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  • Writer's pictureLori Williams

Medicare 101

Medicare is a topic that’s often discussed – and often misunderstood. June Kim is a community relations specialist with Blue Cross Blue Shield of Texas that specializes in Medicare, and she’s here this week to separate the fact from fiction.

Though it can be confusing at times, she’s passionate about making healthcare a more approachable, understandable topic for seniors. This week, Lori and June will discuss key differences between the original Medicare plan and Medicare Advantage, the limitations of each, and who might benefit from each of the plans.

There are also opportunities to switch the plan and inherent risks of doing so. For instance, seniors must be healthy to enroll in a Medicare supplement program, but they couldn’t get coverage for preexisting conditions such as cancer. Based on knowledge like this, June offers insights and tips to help seniors

Topics discussed:

- Medicare plans and supplements

- Prescription drug coverage

- Home health / rehab

- Hospital visits

- Preexisting conditions

- Medicare enrollment

- Switching Medicare plans (life changes)navigate their healthcare.

Takeaways from this episode:

- Seniors aged 65+ are eligible for Medicare, and there are 2 types: Original Medicare and Medicare Advantage.

- Medicare is strictly for medical insurance and doesn’t cover senior living facilities (assisted or independent).

- Everyone should take advantage of Medicare Part A, which is free and covers hospital costs

- Medicare Part B covers doctor visits, X-rays, outpatient care, and more – which requires a monthly premium and increases each year.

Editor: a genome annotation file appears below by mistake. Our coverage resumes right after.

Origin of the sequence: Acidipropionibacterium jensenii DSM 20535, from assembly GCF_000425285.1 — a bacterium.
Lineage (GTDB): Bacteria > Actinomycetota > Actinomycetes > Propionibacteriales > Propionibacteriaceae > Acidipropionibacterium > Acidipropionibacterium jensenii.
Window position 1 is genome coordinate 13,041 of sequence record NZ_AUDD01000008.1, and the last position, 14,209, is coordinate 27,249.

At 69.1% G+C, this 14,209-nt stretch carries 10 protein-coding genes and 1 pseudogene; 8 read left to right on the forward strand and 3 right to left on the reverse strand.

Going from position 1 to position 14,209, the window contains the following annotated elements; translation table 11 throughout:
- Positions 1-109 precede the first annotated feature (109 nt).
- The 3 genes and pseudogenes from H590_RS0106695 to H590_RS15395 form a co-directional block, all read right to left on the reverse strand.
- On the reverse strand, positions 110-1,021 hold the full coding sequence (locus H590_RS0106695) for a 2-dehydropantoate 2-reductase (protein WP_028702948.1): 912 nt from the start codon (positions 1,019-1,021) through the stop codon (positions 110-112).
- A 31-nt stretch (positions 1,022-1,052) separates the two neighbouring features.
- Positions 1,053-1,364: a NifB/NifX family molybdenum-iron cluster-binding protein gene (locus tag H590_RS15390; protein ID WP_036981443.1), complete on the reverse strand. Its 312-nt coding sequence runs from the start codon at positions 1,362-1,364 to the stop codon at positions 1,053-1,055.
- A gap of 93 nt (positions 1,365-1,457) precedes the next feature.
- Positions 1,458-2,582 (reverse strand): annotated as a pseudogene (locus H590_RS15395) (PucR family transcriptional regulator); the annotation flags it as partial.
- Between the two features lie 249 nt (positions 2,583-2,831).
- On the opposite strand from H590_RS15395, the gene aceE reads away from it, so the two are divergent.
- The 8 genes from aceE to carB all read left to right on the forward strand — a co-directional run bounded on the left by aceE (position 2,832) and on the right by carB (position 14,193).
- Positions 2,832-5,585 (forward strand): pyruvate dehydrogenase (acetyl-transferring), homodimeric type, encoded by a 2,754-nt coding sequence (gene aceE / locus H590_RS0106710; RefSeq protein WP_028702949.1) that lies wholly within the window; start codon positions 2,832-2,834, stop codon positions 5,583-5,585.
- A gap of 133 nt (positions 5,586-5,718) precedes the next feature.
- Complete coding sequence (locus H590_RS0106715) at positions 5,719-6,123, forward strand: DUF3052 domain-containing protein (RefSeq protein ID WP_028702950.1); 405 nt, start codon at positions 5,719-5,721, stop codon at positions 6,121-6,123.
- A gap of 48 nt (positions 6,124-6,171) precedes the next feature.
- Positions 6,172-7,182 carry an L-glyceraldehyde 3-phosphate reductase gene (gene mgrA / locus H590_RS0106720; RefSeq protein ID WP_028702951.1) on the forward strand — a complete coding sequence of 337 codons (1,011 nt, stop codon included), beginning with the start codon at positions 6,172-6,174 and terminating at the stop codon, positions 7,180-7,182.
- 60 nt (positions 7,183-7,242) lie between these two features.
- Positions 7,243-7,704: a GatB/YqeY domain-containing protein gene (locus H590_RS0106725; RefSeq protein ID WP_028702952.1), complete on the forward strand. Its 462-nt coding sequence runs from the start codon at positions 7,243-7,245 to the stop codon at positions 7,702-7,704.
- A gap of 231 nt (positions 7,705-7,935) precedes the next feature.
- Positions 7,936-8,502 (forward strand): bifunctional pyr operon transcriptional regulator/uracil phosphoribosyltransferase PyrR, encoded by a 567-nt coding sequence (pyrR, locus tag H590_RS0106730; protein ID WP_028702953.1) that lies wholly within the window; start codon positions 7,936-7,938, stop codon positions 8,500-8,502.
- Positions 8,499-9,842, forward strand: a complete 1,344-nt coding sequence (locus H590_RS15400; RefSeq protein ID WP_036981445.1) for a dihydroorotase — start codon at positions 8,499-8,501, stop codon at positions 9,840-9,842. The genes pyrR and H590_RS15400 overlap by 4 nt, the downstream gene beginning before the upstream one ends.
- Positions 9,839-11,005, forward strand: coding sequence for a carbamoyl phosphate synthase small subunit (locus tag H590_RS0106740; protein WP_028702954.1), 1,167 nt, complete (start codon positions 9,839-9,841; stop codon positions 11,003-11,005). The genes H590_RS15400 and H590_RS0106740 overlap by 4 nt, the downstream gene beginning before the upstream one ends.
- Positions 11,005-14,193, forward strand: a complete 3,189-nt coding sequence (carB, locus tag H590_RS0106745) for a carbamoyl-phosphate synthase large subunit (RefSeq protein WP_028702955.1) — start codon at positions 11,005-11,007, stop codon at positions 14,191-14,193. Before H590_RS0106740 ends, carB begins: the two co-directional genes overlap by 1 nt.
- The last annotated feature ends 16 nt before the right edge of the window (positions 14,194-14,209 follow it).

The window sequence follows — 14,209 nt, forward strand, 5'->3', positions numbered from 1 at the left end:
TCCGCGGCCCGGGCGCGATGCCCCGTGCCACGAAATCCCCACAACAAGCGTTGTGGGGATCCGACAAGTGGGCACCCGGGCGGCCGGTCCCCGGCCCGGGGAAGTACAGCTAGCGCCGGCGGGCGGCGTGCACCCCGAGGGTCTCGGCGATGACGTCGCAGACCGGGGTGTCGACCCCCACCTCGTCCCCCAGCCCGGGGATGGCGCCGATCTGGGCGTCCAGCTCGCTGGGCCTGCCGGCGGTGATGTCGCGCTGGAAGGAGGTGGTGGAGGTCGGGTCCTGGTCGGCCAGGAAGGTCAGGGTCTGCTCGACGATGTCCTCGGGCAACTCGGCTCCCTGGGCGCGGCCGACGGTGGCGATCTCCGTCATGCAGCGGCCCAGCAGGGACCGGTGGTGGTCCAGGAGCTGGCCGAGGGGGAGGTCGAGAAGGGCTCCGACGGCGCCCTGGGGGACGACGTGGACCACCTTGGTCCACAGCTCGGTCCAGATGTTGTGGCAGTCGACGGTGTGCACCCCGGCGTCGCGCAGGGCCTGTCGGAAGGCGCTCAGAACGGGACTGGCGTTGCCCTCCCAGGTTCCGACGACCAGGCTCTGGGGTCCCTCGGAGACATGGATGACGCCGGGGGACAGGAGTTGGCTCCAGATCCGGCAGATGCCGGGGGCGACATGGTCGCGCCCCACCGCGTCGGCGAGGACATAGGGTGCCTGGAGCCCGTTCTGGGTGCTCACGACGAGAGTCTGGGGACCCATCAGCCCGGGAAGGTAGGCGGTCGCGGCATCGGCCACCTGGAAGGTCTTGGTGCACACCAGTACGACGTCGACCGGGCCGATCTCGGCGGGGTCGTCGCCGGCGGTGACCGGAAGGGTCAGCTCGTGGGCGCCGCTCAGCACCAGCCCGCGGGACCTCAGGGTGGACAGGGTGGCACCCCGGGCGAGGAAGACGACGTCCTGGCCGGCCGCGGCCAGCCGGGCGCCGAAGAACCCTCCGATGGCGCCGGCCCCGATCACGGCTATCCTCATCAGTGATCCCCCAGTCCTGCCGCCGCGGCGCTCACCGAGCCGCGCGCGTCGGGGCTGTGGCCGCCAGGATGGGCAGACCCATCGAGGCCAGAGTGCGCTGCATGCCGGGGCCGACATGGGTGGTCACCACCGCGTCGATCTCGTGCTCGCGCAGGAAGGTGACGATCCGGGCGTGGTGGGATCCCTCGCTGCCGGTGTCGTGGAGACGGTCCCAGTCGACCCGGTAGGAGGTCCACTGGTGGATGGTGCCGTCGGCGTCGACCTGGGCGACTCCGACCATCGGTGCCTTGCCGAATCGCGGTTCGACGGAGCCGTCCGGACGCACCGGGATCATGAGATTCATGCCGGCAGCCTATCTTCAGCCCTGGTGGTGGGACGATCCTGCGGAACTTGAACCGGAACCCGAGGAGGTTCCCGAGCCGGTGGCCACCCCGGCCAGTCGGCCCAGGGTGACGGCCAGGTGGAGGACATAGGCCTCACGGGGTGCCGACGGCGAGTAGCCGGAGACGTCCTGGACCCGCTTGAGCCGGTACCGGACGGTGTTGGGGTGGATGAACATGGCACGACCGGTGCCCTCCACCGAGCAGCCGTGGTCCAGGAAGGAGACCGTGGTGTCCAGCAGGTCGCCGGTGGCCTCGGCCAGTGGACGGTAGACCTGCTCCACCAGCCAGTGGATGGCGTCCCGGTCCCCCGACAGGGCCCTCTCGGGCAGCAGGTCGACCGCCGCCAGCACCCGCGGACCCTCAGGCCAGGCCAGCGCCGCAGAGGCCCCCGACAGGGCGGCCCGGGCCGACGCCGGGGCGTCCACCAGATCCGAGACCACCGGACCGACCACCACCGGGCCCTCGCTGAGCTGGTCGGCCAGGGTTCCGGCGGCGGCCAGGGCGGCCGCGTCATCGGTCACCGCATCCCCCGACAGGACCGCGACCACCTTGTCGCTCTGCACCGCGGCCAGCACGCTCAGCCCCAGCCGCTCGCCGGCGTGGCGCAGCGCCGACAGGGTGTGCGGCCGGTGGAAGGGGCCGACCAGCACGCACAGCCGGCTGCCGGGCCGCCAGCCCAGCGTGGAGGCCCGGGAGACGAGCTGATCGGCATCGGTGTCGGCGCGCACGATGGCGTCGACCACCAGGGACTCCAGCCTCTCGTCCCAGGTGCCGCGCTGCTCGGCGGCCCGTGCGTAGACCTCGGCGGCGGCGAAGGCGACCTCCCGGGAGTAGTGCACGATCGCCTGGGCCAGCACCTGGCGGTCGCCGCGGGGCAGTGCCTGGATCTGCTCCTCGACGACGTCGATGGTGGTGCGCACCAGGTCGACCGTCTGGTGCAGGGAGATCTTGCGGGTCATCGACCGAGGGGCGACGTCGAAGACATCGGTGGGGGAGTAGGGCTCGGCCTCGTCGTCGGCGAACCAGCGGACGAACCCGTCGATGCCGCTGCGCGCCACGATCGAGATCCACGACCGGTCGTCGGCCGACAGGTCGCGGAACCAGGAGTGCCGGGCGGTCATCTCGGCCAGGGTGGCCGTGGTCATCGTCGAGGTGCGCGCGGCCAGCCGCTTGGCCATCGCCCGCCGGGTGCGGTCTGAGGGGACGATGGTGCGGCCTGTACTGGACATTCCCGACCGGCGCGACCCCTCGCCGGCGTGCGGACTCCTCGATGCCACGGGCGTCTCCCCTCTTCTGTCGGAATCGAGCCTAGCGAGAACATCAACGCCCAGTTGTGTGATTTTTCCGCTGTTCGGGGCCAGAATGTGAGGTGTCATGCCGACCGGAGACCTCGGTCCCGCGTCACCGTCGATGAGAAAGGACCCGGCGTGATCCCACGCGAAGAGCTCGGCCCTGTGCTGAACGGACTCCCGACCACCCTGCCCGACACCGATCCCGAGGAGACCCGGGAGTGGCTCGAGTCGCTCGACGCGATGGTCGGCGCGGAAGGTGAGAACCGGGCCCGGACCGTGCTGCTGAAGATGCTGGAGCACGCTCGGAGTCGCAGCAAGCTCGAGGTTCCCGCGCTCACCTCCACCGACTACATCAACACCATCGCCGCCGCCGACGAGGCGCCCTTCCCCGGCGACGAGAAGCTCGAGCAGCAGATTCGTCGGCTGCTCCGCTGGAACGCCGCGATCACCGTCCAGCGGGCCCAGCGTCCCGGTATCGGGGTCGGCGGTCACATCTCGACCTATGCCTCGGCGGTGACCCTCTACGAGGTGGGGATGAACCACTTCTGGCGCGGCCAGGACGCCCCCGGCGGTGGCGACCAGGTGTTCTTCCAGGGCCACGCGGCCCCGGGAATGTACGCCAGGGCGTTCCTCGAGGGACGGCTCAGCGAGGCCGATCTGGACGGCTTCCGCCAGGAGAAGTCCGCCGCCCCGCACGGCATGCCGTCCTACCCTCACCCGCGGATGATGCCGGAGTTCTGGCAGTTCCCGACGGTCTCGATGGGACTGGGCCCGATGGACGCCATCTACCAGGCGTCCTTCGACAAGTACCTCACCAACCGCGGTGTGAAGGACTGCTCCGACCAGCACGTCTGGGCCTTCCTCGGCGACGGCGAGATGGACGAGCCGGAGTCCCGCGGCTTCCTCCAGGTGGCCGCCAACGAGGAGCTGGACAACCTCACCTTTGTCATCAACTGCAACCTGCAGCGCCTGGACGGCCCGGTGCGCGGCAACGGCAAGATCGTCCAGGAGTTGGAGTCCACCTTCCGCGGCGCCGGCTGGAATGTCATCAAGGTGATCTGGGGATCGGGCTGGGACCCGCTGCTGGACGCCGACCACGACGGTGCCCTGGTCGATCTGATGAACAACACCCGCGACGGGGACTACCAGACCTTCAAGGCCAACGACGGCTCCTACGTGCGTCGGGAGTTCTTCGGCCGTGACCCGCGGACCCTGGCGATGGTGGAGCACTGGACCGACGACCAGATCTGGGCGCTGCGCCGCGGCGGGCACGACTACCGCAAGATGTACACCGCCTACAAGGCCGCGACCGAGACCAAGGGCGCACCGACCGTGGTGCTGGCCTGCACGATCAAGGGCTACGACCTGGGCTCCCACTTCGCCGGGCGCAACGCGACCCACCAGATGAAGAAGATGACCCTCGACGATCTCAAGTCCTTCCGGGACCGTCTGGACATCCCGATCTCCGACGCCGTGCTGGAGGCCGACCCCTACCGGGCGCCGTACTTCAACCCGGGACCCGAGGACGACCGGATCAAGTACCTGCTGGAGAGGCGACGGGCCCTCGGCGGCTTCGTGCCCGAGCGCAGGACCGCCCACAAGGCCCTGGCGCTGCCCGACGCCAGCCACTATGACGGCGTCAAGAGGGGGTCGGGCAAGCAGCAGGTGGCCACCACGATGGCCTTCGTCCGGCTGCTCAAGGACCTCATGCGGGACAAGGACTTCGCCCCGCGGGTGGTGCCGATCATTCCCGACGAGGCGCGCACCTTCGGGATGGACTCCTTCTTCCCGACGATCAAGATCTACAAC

- Original Medicare (consisting of Parts A and B) and does not cover everything, just 80%, so patients must pay the remaining 20% in addition to the normal Original Medicare monthly premium.

- Those who choose Original Medicare can supplement with “Medigap” coverage, which can cover the remaining 20% – but to be eligible, patients can’t have preexisting conditions.

- Those who still have medical insurance through their employer don’t need to sign up for Part B healthcare plan because it’s essentially double-paying.

- Medicare Advantage is Part C, which is a local plan that often requires co-pays, making it an attractive option for those who seldom visit doctors or don’t have the resources to pay larger monthly premiums.

- Part D helps cover the cost of prescription drugs, so they’re more affordable.

- Medicare Advantage is an “all-in-one” plan that often bundles in add-ons like drugs, transportation, hearing aids, and even basic vision and dental.

- Medicare Advantage is also very localized, so if you move, you’d need to enroll in a different Medicare Advantage plan.

- There’s a risk involved with switching from Medicare Original to Advantage – if you want the Original plan again because you’ve become ill with a disease, you wouldn’t qualify for the supplement plan.

For more information about plans and the brochure mentioned in this episode, please visit:

To contact June Kim:

214-783- 7901

For more detailed and up-to-date information, please go to:

And for social security:

If you wish to suggest a topic, be a guest or want to support the podcast please email or reach out online:

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